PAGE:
Businesses Fear Staff Using Phones While Driving

More than two-thirds (68%) of UK businesses are concerned their employees are using smart phones access the internet or text while driving for work.

The study by TomTom Telematics also found that 33% of organisations still have not taken steps to prevent employees from using mobile phones while driving, whether through specific policies, training or education.

Beverley Wise, director UK and Ireland at TomTom Telematics, said: "The World Health Organisation (WHO) has called mobile phone use a ‘serious and growing threat to road safety’ and these results further highlight the extent of the problem faced by businesses.

“It’s a problem employers’ must tackle, however, if they are to demonstrate a genuine commitment to the wellbeing of their staff.

“A clear policy on the use of mobile phones should form part of a best practice approach to road safety, but cultural change is also vital.

"Ingrained habits are hard to break but continuous training, education and communication can help to change employees’ mindsets and encourage a greater focus on safe driving.”

The research also revealed that 68% of organisations still allow hands-free use of mobile phones by employees driving for business purposes.

However, studies have shown that talking on a hands-free phone can be as distracting as talking on a hand-held mobile.

Wise added: "Technology such as telematics can also play an important role in helping to identify when employees are driving distracted by continuously monitoring performance. Incidences of harsh steering or braking, for example, might be indicative of greater problems that require attention.”

Source: Fleet News

Penalty increase for mobile phone use in UK

It has been illegal in the UK to use a hand held mobile phone while driving, or while stopped with the engine on, since December 2003.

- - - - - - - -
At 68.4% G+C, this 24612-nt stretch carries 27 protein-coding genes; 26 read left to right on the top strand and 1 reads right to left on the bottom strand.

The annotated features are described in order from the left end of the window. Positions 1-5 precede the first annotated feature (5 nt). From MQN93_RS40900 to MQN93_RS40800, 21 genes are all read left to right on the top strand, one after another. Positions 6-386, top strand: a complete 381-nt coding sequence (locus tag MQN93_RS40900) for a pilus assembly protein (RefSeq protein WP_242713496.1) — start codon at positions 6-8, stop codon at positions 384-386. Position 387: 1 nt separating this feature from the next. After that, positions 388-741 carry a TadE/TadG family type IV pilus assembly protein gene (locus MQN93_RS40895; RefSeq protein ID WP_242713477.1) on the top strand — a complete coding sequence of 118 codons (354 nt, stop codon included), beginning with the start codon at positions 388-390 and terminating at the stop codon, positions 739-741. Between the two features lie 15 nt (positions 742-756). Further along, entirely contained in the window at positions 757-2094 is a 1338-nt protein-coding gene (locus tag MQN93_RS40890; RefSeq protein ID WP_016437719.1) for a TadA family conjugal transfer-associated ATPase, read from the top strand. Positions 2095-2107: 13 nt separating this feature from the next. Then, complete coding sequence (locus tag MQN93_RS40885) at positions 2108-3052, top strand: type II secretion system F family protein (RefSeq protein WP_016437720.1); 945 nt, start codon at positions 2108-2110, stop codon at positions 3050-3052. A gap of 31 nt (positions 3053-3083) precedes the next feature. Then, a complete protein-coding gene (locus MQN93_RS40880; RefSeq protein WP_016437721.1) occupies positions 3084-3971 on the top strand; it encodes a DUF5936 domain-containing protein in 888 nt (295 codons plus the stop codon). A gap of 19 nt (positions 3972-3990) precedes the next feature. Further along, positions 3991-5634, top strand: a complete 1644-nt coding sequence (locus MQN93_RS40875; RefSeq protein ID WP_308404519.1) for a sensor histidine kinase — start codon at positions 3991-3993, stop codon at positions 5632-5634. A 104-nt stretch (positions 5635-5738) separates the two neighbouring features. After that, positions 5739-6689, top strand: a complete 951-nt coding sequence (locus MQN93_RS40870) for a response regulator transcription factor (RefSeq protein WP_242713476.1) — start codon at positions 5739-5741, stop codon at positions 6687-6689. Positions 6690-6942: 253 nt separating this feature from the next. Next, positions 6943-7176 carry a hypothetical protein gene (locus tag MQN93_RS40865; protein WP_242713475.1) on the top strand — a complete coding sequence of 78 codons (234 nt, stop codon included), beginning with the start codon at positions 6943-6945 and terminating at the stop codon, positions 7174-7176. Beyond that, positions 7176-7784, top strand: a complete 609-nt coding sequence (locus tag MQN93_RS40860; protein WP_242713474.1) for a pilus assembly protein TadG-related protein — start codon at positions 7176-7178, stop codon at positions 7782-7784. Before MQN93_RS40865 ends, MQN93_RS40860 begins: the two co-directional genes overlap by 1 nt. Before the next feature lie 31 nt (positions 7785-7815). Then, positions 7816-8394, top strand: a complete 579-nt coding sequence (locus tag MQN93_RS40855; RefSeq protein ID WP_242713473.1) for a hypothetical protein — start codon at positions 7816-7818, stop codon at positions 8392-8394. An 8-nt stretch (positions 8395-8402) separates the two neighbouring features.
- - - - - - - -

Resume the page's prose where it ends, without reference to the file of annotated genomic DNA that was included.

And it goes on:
As from the 1st March 2017, the penalty for using a hands held mobile device to make a call or send a text message increases for three to six penalty points and a fine from £100 to £200.

There's worldwide evidence that using any sort of phone has a considerable effect on collision risk, and can have a major bearing on whether or not you could be found guilty of careless or dangerous driving.

The THINK! campaign has also produced a variety of downloads to help you share the message of the dangers of using mobile phones whilst driving. These resources also aim to inform all drivers about the tougher handheld mobile phone legislation that is now in effect.

Source: Driving for Better Business

Study Shows Hands-free Mobile Use Just As Distracting

“The only ‘safe’ phone in a car is one that’s switched off.”

A study carried out by psychologists at the University of Sussex, published in the Transportation Research journal, found that drivers having conversations which sparked their visual imagination detected fewer road hazards than those who didn’t. 

The study, which tracked eye movements, found that drivers who were distracted suffered from “visual tunnelling.” They tended to focus their eyes on a small central region directly ahead of them. This led them to miss hazards in their peripheral vision. Undistracted participants’ eye movements ranged over a much wider area